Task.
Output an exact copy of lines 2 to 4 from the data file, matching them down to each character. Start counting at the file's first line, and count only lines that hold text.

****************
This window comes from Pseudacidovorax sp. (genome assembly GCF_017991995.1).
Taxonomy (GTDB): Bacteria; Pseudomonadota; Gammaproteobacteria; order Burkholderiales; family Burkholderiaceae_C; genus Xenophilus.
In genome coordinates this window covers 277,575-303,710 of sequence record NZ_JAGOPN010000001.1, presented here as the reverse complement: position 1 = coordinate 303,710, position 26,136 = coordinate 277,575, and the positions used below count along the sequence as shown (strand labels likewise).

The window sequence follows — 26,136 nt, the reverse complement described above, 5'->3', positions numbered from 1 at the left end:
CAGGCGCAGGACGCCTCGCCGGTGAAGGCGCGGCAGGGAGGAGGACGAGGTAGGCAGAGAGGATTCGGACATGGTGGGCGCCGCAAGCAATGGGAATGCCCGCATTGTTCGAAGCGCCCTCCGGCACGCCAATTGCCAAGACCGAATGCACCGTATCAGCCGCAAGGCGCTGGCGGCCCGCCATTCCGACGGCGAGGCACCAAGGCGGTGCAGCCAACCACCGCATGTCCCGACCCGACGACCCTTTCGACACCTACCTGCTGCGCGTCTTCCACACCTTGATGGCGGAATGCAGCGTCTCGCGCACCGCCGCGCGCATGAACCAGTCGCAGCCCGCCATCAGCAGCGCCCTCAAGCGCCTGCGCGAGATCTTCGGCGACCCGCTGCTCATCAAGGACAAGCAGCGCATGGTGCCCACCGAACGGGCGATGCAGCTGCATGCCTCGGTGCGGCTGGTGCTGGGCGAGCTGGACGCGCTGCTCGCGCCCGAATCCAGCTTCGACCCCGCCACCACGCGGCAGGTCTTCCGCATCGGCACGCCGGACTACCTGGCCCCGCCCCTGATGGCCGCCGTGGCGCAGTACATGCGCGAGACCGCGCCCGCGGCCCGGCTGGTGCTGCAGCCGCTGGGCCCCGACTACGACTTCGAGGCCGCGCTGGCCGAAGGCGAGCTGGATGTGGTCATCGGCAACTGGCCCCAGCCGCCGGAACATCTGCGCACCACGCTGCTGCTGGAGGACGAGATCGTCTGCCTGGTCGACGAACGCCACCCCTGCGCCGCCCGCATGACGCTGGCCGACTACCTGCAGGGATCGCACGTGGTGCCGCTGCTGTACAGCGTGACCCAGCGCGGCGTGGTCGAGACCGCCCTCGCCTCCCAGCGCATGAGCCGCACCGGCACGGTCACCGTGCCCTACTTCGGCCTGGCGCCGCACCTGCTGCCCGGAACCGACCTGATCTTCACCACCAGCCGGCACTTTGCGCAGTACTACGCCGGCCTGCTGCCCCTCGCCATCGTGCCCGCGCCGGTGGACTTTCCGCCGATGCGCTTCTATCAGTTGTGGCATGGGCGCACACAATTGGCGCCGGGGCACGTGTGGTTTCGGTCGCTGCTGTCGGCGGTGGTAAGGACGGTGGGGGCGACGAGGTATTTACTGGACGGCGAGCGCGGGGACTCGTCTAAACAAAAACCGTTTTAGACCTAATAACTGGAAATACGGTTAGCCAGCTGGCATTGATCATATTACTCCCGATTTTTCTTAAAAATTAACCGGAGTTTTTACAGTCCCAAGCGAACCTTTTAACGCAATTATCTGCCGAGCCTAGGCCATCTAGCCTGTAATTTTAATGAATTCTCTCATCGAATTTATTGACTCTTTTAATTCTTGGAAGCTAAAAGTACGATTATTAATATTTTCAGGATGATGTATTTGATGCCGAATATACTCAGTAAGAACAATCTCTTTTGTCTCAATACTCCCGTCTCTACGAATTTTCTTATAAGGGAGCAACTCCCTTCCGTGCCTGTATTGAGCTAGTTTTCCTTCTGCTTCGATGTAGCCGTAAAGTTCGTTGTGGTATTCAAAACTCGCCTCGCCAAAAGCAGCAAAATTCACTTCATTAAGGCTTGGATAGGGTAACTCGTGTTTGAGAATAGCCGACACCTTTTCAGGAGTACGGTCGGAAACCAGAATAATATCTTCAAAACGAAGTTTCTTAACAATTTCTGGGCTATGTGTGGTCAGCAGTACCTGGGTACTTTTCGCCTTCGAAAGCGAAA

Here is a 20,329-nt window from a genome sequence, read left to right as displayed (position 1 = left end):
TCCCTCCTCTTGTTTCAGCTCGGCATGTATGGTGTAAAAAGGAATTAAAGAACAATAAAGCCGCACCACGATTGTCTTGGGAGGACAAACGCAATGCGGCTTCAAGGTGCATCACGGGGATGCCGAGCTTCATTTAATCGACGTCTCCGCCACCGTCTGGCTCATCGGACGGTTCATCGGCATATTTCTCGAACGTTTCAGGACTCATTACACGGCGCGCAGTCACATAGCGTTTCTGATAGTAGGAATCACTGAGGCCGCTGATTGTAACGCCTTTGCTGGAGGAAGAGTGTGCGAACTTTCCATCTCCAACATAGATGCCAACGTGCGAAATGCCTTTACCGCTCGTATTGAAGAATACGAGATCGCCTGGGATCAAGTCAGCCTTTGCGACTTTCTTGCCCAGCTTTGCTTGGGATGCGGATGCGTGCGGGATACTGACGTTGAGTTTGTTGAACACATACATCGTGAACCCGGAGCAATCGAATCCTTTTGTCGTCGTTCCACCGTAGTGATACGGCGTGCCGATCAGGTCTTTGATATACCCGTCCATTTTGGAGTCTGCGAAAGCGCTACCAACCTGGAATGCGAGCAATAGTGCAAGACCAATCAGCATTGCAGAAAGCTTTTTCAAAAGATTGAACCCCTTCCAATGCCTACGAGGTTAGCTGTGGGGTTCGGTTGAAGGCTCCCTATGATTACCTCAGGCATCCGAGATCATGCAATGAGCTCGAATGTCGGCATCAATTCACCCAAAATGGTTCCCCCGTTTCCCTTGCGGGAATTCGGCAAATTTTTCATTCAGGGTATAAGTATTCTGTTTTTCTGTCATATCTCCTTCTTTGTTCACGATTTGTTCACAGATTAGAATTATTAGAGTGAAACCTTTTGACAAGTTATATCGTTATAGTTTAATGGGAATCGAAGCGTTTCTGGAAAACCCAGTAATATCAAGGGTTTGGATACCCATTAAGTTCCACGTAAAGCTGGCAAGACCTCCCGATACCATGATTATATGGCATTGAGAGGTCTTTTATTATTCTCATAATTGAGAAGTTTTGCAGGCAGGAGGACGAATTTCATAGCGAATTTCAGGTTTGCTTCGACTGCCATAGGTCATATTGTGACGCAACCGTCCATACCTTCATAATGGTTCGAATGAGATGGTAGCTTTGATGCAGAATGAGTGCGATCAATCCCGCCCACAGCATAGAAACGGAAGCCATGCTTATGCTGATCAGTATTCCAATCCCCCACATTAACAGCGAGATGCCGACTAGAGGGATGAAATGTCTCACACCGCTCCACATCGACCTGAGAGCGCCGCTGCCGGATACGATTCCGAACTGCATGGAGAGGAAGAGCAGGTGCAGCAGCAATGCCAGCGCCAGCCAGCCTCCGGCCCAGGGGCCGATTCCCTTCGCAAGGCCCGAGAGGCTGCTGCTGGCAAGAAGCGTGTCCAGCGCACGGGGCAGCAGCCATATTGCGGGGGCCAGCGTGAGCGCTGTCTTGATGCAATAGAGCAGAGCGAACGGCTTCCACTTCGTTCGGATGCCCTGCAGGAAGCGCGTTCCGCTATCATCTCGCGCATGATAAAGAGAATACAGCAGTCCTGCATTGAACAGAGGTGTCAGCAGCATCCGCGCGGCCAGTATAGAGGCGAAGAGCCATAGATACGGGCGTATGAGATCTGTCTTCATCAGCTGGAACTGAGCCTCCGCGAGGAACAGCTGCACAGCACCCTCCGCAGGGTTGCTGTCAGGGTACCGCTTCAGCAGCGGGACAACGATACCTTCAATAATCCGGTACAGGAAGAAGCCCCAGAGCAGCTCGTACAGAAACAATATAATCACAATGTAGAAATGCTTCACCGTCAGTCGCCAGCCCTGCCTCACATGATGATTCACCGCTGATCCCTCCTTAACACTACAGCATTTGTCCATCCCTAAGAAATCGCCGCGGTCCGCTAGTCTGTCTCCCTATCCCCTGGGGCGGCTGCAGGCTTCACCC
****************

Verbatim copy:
Taxonomy (GTDB): Bacteria; Pseudomonadota; Gammaproteobacteria; order Burkholderiales; family Burkholderiaceae_C; genus Xenophilus.
In genome coordinates this window covers 277,575-303,710 of sequence record NZ_JAGOPN010000001.1, presented here as the reverse complement: position 1 = coordinate 303,710, position 26,136 = coordinate 277,575, and the positions used below count along the sequence as shown (strand labels likewise).

The window sequence follows — 26,136 nt, the reverse complement described above, 5'->3', positions numbered from 1 at the left end: